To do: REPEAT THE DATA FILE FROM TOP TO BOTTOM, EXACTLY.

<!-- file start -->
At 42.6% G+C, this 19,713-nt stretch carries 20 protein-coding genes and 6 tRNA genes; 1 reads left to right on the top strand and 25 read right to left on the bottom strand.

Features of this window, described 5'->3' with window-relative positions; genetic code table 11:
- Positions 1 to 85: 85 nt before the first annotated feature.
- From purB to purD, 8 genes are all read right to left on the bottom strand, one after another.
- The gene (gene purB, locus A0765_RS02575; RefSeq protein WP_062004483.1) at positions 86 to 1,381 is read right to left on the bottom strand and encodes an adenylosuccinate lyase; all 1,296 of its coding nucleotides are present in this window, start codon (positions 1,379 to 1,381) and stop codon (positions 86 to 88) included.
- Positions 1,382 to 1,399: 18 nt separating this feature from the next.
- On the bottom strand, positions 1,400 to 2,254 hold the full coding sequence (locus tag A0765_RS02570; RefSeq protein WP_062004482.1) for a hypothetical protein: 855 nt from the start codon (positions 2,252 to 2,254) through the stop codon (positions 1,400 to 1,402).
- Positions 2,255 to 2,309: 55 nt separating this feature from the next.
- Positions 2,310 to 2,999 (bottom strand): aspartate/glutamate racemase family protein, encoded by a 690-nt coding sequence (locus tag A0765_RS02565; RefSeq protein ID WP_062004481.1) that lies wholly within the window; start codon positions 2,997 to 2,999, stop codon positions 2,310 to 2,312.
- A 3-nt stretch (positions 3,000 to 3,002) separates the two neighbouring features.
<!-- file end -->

At 42.6% G+C, this 19,713-nt stretch carries 20 protein-coding genes and 6 tRNA genes; 1 reads left to right on the top strand and 25 read right to left on the bottom strand.

Features of this window, described 5'->3' with window-relative positions; genetic code table 11:
- Positions 1 to 85: 85 nt before the first annotated feature.
- From purB to purD, 8 genes are all read right to left on the bottom strand, one after another.
- The gene (gene purB, locus A0765_RS02575; RefSeq protein WP_062004483.1) at positions 86 to 1,381 is read right to left on the bottom strand and encodes an adenylosuccinate lyase; all 1,296 of its coding nucleotides are present in this window, start codon (positions 1,379 to 1,381) and stop codon (positions 86 to 88) included.
- Positions 1,382 to 1,399: 18 nt separating this feature from the next.
- On the bottom strand, positions 1,400 to 2,254 hold the full coding sequence (locus tag A0765_RS02570; RefSeq protein WP_062004482.1) for a hypothetical protein: 855 nt from the start codon (positions 2,252 to 2,254) through the stop codon (positions 1,400 to 1,402).
- Positions 2,255 to 2,309: 55 nt separating this feature from the next.
- Positions 2,310 to 2,999 (bottom strand): aspartate/glutamate racemase family protein, encoded by a 690-nt coding sequence (locus tag A0765_RS02565; RefSeq protein ID WP_062004481.1) that lies wholly within the window; start codon positions 2,997 to 2,999, stop codon positions 2,310 to 2,312.
- A 3-nt stretch (positions 3,000 to 3,002) separates the two neighbouring features.